Research | Published:

Paediatric dento-facial infections – a potential tool for identifying children at risk of neglect?

BDJ volume 225, pages 757761 (26 October 2018) | Download Citation

Key points

  • Acute dento-facial/ cervico-facial infection in children may be an indicator of wider neglect.

  • 40.7% of children presenting dento-facial / cervico-facial infection were already know to social services.

  • More than 50% of children presenting with dento-facial infection were between 5-8 years old, suggesting this group is at greater risk of dental neglect

Abstract

Introduction

Child neglect has a significant impact on children's physical and emotional health and development with lifelong consequences. Dental decay can lead to maxillofacial space infections which can have life-threatening complications and may indicate that a child has suffered dental neglect.

Aims and method

In this retrospective audit, we reviewed children below sixteen years who were admitted under oral and maxillofacial surgery for incision and drainage of a dental/facial abscess, under general anaesthesia, between January 2015 and January 2017, to understand if they had experienced dental neglect. We also assessed if they were or had been known to Children's Social Services (SS) before hospital admission.

Results

Twenty-seven children were included in the study, eleven children (40%), were known to social services (SS). On average 3.2 teeth were extracted with an average hospital stay of 2.5 days.

Discussion

Our data indicate that a significant number of children admitted for maxillofacial space infection are already known to social services.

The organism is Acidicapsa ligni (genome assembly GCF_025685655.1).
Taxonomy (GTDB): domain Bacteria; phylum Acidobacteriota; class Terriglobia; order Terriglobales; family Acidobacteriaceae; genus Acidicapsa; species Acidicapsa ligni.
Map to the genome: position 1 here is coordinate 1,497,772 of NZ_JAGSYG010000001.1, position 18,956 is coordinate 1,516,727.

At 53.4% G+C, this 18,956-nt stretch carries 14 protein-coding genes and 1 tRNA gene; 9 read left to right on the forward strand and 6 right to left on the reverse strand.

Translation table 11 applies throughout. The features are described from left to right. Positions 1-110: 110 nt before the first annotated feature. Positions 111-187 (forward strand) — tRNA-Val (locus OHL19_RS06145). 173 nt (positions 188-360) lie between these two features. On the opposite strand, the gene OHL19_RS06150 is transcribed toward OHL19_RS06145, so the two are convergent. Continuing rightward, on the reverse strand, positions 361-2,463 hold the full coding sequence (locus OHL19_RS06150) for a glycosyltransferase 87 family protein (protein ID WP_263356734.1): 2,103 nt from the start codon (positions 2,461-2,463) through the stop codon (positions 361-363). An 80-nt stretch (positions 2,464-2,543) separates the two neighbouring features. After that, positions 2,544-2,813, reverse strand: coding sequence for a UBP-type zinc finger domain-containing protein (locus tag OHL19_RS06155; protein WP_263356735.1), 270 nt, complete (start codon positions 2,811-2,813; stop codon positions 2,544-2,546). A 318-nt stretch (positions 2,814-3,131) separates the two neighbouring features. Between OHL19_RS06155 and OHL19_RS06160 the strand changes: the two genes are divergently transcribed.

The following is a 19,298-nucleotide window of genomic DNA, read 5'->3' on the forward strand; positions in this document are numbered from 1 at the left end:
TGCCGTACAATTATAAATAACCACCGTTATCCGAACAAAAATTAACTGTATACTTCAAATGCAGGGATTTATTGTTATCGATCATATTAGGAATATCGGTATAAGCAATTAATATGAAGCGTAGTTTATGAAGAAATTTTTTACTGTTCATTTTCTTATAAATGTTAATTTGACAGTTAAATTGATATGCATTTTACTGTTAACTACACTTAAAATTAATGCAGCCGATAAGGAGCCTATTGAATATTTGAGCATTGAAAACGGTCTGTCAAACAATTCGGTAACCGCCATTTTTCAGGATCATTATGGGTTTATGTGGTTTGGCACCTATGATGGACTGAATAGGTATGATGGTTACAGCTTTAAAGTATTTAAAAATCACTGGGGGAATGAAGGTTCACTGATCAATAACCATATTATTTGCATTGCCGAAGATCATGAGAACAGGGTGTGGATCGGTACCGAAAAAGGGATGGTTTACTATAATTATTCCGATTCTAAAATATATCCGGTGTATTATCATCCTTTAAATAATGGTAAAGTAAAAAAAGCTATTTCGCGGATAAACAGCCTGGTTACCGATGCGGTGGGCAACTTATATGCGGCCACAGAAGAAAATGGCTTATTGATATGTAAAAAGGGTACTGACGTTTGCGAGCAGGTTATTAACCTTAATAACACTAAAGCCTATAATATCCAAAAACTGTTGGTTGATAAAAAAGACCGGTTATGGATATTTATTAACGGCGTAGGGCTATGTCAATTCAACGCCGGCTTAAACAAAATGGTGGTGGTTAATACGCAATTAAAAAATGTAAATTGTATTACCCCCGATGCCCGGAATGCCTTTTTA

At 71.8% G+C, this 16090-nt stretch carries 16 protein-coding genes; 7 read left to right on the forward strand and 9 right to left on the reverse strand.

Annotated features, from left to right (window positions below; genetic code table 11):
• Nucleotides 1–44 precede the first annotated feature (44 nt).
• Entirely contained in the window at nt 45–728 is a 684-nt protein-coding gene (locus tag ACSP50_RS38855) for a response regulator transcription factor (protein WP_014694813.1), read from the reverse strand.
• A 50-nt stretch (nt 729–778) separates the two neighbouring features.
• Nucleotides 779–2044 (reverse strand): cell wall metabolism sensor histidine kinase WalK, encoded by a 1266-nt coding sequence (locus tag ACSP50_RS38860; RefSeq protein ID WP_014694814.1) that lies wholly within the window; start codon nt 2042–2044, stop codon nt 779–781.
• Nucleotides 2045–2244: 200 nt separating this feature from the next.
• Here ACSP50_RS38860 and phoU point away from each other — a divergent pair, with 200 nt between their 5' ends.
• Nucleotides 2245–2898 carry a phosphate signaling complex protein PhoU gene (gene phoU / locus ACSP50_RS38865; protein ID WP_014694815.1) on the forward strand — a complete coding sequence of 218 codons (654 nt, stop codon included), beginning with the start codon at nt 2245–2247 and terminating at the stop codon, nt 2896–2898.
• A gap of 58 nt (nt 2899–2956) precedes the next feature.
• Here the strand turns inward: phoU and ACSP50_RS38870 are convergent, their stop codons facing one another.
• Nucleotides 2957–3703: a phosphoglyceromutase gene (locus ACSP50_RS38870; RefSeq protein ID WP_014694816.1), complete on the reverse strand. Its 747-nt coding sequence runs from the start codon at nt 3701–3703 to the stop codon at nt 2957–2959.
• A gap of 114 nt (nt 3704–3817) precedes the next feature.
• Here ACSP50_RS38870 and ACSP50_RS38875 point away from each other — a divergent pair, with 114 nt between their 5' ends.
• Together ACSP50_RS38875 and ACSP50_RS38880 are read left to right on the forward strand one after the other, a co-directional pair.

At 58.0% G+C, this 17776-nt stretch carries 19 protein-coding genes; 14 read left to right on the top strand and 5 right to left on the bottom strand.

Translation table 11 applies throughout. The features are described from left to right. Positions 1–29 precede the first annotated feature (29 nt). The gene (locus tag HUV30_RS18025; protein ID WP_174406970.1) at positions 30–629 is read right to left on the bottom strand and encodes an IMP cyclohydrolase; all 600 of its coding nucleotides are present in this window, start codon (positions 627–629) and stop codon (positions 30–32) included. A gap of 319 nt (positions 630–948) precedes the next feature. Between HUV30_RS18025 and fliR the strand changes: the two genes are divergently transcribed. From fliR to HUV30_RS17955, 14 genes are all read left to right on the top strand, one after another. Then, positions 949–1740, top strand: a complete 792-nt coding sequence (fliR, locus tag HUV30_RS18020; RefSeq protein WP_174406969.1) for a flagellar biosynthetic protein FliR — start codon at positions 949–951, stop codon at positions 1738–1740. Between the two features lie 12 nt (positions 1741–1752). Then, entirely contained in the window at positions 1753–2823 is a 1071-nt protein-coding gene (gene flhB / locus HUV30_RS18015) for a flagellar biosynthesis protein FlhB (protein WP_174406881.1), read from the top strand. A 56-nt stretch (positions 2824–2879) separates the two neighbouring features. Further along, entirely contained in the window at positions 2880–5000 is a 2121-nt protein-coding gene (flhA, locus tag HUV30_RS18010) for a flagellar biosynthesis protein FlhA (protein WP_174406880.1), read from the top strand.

Conclusion

Our recommendation is that all children admitted with dental/maxillofacial space infections, where dental neglect may be present, should be discussed with the local safeguarding team.

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Acknowledgements

The authors thank the child safeguarding team at King's College Hospital for their support and contribution to this work and Juli Davis for her help with the figures.

Author information

Affiliations

  1. Department of Oral and Maxillofacial Surgery, King's College Hospital, Denmark Hill, London, SE5 9RW, UK

    • J. Schlabe
    • , D. Chapireau
    •  & K. Fan
  2. Guy's and St Thomas NHS Trust, Great Maze Pond, London, SE1 9RT, UK

    • J. Schlabe
  3. King's College Dental Institute, Bessemer Rd, Camberwell, London, SE5 9RW, UK

    • M. Kabban
  4. King's College London, School of Tissue Engineering & Biophotonics Dental Institute

    • K. Fan

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Corresponding author

Correspondence to K. Fan.

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DOI

https://doi.org/10.1038/sj.bdj.2018.862

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